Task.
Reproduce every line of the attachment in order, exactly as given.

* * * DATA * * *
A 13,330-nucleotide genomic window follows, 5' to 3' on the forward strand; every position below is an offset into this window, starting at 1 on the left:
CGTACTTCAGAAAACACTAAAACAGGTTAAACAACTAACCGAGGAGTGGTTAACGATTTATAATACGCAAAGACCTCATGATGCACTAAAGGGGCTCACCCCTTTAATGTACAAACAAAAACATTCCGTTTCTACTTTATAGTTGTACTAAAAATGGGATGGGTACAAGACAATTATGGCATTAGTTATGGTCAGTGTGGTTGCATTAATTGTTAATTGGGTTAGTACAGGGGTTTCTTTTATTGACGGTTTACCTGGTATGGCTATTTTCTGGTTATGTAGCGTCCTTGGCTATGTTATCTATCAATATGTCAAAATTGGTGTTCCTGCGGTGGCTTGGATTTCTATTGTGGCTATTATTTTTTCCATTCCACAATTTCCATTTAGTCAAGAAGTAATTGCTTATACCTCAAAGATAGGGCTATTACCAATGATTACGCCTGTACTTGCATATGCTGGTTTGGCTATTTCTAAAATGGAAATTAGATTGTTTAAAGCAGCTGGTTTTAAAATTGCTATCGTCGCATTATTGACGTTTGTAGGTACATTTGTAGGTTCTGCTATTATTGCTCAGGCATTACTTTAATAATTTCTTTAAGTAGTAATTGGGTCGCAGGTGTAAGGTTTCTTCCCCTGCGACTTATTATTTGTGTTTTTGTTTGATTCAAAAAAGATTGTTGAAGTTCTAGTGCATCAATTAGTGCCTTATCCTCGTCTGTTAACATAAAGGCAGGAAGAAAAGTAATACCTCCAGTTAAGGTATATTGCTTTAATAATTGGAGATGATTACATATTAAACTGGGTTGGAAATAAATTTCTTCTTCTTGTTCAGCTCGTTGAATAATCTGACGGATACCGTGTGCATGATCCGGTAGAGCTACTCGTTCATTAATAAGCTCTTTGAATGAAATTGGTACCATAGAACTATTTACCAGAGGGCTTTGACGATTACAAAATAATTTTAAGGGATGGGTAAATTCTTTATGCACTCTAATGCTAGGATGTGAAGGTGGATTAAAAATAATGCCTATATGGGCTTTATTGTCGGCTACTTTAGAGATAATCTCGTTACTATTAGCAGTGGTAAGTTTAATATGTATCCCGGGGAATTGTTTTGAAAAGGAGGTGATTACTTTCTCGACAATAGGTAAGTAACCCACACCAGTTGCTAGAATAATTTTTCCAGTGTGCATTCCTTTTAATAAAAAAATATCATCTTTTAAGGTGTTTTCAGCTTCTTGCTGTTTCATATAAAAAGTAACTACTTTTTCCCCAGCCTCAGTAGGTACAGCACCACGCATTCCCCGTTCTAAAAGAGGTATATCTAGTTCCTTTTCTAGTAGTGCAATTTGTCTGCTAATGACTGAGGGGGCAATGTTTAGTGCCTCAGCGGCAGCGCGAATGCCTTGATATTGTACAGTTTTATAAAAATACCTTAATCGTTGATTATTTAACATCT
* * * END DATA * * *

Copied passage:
A 13,330-nucleotide genomic window follows, 5' to 3' on the forward strand; every position below is an offset into this window, starting at 1 on the left:
CGTACTTCAGAAAACACTAAAACAGGTTAAACAACTAACCGAGGAGTGGTTAACGATTTATAATACGCAAAGACCTCATGATGCACTAAAGGGGCTCACCCCTTTAATGTACAAACAAAAACATTCCGTTTCTACTTTATAGTTGTACTAAAAATGGGATGGGTACAAGACAATTATGGCATTAGTTATGGTCAGTGTGGTTGCATTAATTGTTAATTGGGTTAGTACAGGGGTTTCTTTTATTGACGGTTTACCTGGTATGGCTATTTTCTGGTTATGTAGCGTCCTTGGCTATGTTATCTATCAATATGTCAAAATTGGTGTTCCTGCGGTGGCTTGGATTTCTATTGTGGCTATTATTTTTTCCATTCCACAATTTCCATTTAGTCAAGAAGTAATTGCTTATACCTCAAAGATAGGGCTATTACCAATGATTACGCCTGTACTTGCATATGCTGGTTTGGCTATTTCTAAAATGGAAATTAGATTGTTTAAAGCAGCTGGTTTTAAAATTGCTATCGTCGCATTATTGACGTTTGTAGGTACATTTGTAGGTTCTGCTATTATTGCTCAGGCATTACTTTAATAATTTCTTTAAGTAGTAATTGGGTCGCAGGTGTAAGGTTTCTTCCCCTGCGACTTATTATTTGTGTTTTTGTTTGATTCAAAAAAGATTGTTGAAGTTCTAGTGCATCAATTAGTGCCTTATCCTCGTCTGTTAACATAAAGGCAGGAAGAAAAGTAATACCTCCAGTTAAGGTATATTGCTTTAATAATTGGAGATGATTACATATTAAACTGGGTTGGAAATAAATTTCTTCTTCTTGTTCAGCTCGTTGAATAATCTGACGGATACCGTGTGCATGATCCGGTAGAGCTACTCGTTCATTAATAAGCTCTTTGAATGAAATTGGTACCATAGAACTATTTACCAGAGGGCTTTGACGATTACAAAATAATTTTAAGGGATGGGTAAATTCTTTATGCACTCTAATGCTAGGATGTGAAGGTGGATTAAAAATAATGCCTATATGGGCTTTATTGTCGGCTACTTTAGAGATAATCTCGTTACTATTAGCAGTGGTAAGTTTAATATGTATCCCGGGGAATTGTTTTGAAAAGGAGGTGATTACTTTCTCGACAATAGGTAAGTAACCCACACCAGTTGCTAGAATAATTTTTCCAGTGTGCATTCCTTTTAATAAAAAAATATCATCTTTTAAGGTGTTTTCAGCTTCTTGCTGTTTCATATAAAAAGTAACTACTTTTTCCCCAGCCTCAGTAGGTACAGCACCACGCATTCCCCGTTCTAAAAGAGGTATATCTAGTTCCTTTTCTAGTAGTGCAATTTGTCTGCTAATGACTGAGGGGGCAATGTTTAGTGCCTCAGCGGCAGCGCGAATGCCTTGATATTGTACAGTTTTATAAAAATACCTTAATCGTTGATTATTTAACATCT